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Global beef on the rise, despite fall in Oz. 1

Global beef on the rise, despite fall in Oz.

Last week the United States Department of Agriculture (USDA) released their ‘Livestock and Poultry: World Market and Trade’ report which details supply and demand figures for 2018 and forecasts for beef, pork and chicken for 2019. We’re interested in the beef side, with the USDA forecasting a global increase, despite a fall here in Australia.

Global beef on the rise, despite fall in Oz. 3

The USDA has pegged 2018 beef production at a record level and expects 2019 to post yet another high (Figure 1). Growth from the world’s two biggest beef producers, the US and Brazil, is expected to push world beef production to 63.6 million tonnes, up 1.2% on 2018.

Since the blip seen in 2015, beef production has continued to grow and the fact that prices have remained relatively strong in the US is a pretty good indication that beef demand is also improving.  Stronger demand is further evidenced by rising world exports. Figure 1 also shows global beef exports reaching a record high in 2019 of 10.5 million tonnes. Export growth is being slowed to only 0.2%, contributed by the expected decline in Australian beef production and exports.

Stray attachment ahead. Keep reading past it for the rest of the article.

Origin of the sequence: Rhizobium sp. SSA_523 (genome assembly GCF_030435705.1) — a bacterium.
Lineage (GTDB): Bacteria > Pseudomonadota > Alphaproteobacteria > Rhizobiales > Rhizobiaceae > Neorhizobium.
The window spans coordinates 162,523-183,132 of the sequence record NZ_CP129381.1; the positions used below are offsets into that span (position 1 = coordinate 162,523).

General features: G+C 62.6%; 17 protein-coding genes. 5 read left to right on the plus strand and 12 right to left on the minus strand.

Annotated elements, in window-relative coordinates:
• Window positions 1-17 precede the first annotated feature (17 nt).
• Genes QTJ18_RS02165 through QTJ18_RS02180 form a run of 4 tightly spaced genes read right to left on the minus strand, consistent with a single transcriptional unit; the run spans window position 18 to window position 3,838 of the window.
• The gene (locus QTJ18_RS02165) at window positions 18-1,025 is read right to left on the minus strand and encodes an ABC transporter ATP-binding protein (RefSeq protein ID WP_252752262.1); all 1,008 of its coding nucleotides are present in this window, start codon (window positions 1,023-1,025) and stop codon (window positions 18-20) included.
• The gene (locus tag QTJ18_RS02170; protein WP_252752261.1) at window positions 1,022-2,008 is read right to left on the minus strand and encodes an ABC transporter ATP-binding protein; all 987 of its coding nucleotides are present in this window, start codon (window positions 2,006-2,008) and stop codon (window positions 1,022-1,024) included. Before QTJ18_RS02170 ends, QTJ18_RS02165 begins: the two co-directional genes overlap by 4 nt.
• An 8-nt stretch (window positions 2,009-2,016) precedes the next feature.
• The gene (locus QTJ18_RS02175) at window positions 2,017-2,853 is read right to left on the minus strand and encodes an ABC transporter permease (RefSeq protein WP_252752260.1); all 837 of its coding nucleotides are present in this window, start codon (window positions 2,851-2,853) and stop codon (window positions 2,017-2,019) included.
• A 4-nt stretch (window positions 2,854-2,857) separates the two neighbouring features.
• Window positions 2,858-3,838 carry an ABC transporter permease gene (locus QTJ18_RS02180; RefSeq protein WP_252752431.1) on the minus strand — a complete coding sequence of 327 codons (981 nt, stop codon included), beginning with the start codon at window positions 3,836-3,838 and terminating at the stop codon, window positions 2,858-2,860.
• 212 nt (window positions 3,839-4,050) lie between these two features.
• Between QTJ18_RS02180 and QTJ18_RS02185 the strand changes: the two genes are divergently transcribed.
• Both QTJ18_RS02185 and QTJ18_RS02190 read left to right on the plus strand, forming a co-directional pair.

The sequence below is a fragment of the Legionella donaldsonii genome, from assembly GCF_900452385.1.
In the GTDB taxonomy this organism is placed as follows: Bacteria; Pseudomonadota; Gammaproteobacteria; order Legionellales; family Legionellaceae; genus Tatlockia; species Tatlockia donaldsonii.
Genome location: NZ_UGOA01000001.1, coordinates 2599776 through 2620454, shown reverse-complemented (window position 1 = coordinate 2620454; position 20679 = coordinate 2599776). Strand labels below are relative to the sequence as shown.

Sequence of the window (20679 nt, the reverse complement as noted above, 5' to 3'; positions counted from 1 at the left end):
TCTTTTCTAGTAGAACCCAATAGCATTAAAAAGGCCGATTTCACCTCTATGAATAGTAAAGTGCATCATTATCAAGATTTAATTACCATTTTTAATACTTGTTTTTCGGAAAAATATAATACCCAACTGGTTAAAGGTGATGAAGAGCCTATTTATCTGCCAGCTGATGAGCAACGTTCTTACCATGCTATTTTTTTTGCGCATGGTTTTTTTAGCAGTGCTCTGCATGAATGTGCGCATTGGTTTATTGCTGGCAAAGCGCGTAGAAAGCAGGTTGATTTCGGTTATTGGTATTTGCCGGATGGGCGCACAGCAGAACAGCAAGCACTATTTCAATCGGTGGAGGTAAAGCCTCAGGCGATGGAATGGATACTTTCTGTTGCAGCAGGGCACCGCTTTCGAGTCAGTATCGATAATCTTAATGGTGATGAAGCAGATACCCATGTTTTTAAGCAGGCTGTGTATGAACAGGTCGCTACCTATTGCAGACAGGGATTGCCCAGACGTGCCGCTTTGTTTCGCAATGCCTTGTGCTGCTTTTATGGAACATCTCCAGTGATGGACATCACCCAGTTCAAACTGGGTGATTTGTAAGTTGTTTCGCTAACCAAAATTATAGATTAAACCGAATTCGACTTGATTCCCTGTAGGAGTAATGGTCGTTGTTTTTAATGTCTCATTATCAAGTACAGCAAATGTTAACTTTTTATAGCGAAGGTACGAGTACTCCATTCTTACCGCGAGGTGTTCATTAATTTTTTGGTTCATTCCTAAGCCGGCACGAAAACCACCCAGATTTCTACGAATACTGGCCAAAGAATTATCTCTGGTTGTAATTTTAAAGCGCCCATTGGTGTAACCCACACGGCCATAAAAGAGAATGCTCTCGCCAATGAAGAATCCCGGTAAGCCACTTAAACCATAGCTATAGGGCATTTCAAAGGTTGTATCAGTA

Figure 2 shows US and Brazilian beef production rising by 3% and 3.6% respectively, with most other major beef producers also increasing production. Australia is the anomaly, with beef production expected to be down 5.2%, which the US think will translate into a 7.4% decrease in exports.

Australia will remain a major beef exporter, expected to hold onto third position over the US, just (Figure 3).  The fact that a herd rebuild will see Australian beef production fall, means that there will simply be less for export.

Falling beef production over the coming year might be a bit of a concern for the Australian industry.  The USDA is expecting the growth in Chinese beef imports to continue, with a 10% increase making them the world’s second largest beef importer after the US itself. Our other major markets, South Korea and Japan, are also expected to grow imports, by 7% and 1.8% respectively. This growth is expected to be supplied by the US, with their exports growing by 2.6%.

What does it mean/next week?:

While falling beef production in Australia is good for cattle prices in the short to medium term, the fall in exports is a bit concerning for the longer term. Australia won’t be able to supply the growth in major export markets, which will obviously result in a loss of market share. Interestingly, the USDA does expect Australian production and exports to be larger than in 2016 and 2017, which might be optimistic.

Key Points

  • The USDA projects global beef production to increase to record levels in 2019.
  • Despite a drop in Australian production, the USDA forecasts global exports to be up.
  • Rising import demand from China, Japan and South Korea will see Australia lose market share.